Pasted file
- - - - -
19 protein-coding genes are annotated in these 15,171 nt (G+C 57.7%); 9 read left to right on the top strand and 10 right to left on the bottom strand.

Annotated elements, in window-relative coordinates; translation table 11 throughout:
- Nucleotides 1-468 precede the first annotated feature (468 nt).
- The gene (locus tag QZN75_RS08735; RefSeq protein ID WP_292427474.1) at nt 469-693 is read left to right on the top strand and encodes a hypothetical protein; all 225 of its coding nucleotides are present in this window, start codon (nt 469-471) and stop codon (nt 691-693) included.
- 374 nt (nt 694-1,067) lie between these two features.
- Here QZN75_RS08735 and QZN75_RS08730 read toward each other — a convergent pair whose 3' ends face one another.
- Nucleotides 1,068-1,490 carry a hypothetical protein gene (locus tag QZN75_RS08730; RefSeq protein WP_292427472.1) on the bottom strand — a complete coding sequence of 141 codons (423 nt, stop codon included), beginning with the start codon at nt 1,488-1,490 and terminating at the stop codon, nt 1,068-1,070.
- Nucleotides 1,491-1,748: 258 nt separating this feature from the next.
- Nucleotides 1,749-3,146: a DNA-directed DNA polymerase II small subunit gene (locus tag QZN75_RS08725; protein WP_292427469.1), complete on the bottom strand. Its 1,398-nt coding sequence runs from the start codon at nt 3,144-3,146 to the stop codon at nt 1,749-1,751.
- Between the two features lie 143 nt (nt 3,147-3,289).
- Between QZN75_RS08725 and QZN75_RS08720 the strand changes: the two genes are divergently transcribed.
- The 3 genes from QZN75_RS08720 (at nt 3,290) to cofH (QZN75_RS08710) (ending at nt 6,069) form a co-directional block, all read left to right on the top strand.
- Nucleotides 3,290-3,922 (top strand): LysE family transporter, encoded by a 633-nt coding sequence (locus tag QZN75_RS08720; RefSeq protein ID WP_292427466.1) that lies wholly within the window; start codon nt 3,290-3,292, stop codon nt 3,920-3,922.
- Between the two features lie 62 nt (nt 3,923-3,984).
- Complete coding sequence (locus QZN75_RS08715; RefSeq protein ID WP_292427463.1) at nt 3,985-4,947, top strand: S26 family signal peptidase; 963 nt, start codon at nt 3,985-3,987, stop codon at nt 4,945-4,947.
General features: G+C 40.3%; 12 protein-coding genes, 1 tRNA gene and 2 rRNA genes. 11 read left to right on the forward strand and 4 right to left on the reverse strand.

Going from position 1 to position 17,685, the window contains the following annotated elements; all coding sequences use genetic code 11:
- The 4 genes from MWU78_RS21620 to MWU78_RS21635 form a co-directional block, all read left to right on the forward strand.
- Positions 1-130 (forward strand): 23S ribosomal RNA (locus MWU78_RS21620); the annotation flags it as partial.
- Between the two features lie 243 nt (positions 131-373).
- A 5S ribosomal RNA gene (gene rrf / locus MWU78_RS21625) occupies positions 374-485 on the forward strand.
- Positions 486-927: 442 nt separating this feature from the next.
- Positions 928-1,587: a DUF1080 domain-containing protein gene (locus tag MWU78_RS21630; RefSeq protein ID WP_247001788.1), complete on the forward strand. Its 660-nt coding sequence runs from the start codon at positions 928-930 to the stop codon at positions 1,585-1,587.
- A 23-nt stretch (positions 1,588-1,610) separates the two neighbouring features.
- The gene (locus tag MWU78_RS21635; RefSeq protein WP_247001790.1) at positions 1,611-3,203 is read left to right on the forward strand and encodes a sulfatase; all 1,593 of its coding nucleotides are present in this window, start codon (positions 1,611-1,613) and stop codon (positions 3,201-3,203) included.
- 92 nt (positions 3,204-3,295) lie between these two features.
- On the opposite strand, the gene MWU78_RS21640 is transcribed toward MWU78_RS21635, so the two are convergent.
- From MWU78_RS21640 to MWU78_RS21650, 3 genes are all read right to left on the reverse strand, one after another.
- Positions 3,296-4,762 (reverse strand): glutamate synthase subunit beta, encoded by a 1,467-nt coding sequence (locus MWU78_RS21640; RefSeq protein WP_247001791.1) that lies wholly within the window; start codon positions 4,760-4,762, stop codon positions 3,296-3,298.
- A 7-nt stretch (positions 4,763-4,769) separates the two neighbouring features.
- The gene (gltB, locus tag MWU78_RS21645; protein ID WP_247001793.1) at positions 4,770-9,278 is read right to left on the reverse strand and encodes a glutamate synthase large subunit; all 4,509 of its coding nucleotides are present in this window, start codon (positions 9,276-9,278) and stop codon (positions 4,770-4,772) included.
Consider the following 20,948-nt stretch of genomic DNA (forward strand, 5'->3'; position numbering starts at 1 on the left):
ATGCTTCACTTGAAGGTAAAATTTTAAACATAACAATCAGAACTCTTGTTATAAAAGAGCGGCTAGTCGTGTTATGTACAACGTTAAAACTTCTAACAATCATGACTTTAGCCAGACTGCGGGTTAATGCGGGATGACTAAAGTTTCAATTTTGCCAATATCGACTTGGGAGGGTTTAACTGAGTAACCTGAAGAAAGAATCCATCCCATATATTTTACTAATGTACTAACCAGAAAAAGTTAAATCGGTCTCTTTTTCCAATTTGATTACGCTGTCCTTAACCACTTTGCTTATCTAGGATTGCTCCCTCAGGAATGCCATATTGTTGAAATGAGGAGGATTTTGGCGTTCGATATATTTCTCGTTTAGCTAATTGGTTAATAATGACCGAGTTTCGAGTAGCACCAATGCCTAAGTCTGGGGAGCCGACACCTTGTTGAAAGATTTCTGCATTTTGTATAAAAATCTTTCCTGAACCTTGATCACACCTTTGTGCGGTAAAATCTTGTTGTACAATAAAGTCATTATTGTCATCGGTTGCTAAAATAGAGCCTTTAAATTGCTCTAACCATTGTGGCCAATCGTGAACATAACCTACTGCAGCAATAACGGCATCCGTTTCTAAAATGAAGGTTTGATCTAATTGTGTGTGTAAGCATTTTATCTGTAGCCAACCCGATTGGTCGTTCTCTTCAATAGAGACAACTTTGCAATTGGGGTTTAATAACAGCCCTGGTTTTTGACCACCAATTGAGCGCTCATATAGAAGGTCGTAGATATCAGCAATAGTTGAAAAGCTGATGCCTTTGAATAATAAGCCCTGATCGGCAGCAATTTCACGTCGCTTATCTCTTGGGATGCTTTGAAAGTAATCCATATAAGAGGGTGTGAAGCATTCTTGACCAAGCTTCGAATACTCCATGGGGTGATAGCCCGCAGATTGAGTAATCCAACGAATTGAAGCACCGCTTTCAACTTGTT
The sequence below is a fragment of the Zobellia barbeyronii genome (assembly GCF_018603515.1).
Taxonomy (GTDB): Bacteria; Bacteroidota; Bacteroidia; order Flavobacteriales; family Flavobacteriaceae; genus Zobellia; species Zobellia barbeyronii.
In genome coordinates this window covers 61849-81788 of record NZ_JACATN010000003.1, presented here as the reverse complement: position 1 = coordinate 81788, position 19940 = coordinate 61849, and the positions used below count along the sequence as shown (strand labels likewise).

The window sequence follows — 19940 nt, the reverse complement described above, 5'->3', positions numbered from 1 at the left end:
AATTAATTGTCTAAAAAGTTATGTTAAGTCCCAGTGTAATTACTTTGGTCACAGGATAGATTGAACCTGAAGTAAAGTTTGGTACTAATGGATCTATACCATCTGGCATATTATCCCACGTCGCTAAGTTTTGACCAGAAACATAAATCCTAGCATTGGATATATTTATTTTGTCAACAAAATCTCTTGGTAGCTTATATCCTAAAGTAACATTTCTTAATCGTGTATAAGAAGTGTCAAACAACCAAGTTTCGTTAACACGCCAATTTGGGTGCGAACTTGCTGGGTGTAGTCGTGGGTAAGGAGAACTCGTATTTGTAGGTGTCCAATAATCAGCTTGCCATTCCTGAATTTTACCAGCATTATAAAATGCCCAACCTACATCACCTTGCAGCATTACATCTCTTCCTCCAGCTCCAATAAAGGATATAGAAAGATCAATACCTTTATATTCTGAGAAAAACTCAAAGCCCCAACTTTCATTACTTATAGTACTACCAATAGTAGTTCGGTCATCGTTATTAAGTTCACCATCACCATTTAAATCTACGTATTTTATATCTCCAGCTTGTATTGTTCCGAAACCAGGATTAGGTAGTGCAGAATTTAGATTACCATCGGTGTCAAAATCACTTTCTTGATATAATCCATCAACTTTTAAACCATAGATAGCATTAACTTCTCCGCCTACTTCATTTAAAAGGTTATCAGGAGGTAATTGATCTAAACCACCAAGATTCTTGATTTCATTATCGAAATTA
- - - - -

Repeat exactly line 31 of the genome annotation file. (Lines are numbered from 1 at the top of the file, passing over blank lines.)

- The gene (gltB, locus tag MWU78_RS21645; protein ID WP_247001793.1) at positions 4,770-9,278 is read right to left on the reverse strand and encodes a glutamate synthase large subunit; all 4,509 of its coding nucleotides are present in this window, start codon (positions 9,276-9,278) and stop codon (positions 4,770-4,772) included.